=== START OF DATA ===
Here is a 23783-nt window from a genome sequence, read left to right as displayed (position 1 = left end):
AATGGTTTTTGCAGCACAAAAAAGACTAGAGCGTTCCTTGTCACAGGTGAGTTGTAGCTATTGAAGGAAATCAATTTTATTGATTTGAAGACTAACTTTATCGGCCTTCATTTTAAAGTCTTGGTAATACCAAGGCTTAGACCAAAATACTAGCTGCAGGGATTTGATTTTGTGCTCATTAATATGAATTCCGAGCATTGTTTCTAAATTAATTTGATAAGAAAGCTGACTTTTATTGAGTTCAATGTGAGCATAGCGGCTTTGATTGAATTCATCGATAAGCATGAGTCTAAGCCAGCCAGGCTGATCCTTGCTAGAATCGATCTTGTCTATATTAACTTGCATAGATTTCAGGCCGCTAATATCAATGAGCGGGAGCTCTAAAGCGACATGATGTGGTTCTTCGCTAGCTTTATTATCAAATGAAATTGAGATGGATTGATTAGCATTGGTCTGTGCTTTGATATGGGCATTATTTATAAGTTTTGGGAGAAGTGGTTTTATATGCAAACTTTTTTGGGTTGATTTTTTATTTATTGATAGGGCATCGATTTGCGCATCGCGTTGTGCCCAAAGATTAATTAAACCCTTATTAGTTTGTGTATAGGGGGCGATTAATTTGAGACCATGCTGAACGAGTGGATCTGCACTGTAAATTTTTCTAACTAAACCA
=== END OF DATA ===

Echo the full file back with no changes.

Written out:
Here is a 23783-nt window from a genome sequence, read left to right as displayed (position 1 = left end):
AATGGTTTTTGCAGCACAAAAAAGACTAGAGCGTTCCTTGTCACAGGTGAGTTGTAGCTATTGAAGGAAATCAATTTTATTGATTTGAAGACTAACTTTATCGGCCTTCATTTTAAAGTCTTGGTAATACCAAGGCTTAGACCAAAATACTAGCTGCAGGGATTTGATTTTGTGCTCATTAATATGAATTCCGAGCATTGTTTCTAAATTAATTTGATAAGAAAGCTGACTTTTATTGAGTTCAATGTGAGCATAGCGGCTTTGATTGAATTCATCGATAAGCATGAGTCTAAGCCAGCCAGGCTGATCCTTGCTAGAATCGATCTTGTCTATATTAACTTGCATAGATTTCAGGCCGCTAATATCAATGAGCGGGAGCTCTAAAGCGACATGATGTGGTTCTTCGCTAGCTTTATTATCAAATGAAATTGAGATGGATTGATTAGCATTGGTCTGTGCTTTGATATGGGCATTATTTATAAGTTTTGGGAGAAGTGGTTTTATATGCAAACTTTTTTGGGTTGATTTTTTATTTATTGATAGGGCATCGATTTGCGCATCGCGTTGTGCCCAAAGATTAATTAAACCCTTATTAGTTTGTGTATAGGGGGCGATTAATTTGAGACCATGCTGAACGAGTGGATCTGCACTGTAAATTTTTCTAACTAAACCA